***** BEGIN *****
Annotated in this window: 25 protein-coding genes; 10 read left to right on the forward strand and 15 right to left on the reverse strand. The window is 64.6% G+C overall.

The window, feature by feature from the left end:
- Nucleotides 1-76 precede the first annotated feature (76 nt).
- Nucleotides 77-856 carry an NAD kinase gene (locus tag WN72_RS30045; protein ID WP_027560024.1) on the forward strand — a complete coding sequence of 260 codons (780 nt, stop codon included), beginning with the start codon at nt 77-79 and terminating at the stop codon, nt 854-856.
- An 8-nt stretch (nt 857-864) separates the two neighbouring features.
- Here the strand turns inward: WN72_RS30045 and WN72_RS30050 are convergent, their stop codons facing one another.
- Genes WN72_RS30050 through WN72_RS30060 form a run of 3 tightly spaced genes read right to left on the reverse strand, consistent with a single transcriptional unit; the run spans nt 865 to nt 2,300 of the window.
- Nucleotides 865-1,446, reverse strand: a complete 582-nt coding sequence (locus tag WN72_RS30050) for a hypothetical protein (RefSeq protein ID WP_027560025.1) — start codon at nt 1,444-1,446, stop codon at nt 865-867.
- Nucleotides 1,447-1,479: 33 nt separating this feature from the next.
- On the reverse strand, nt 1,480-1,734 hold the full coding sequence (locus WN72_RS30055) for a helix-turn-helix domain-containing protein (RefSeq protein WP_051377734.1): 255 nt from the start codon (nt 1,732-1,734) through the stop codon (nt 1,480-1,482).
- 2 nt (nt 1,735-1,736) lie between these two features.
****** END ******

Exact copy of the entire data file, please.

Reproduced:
Annotated in this window: 25 protein-coding genes; 10 read left to right on the forward strand and 15 right to left on the reverse strand. The window is 64.6% G+C overall.

The window, feature by feature from the left end:
- Nucleotides 1-76 precede the first annotated feature (76 nt).
- Nucleotides 77-856 carry an NAD kinase gene (locus tag WN72_RS30045; protein ID WP_027560024.1) on the forward strand — a complete coding sequence of 260 codons (780 nt, stop codon included), beginning with the start codon at nt 77-79 and terminating at the stop codon, nt 854-856.
- An 8-nt stretch (nt 857-864) separates the two neighbouring features.
- Here the strand turns inward: WN72_RS30045 and WN72_RS30050 are convergent, their stop codons facing one another.
- Genes WN72_RS30050 through WN72_RS30060 form a run of 3 tightly spaced genes read right to left on the reverse strand, consistent with a single transcriptional unit; the run spans nt 865 to nt 2,300 of the window.
- Nucleotides 865-1,446, reverse strand: a complete 582-nt coding sequence (locus tag WN72_RS30050) for a hypothetical protein (RefSeq protein ID WP_027560025.1) — start codon at nt 1,444-1,446, stop codon at nt 865-867.
- Nucleotides 1,447-1,479: 33 nt separating this feature from the next.
- On the reverse strand, nt 1,480-1,734 hold the full coding sequence (locus WN72_RS30055) for a helix-turn-helix domain-containing protein (RefSeq protein WP_051377734.1): 255 nt from the start codon (nt 1,732-1,734) through the stop codon (nt 1,480-1,482).
- 2 nt (nt 1,735-1,736) lie between these two features.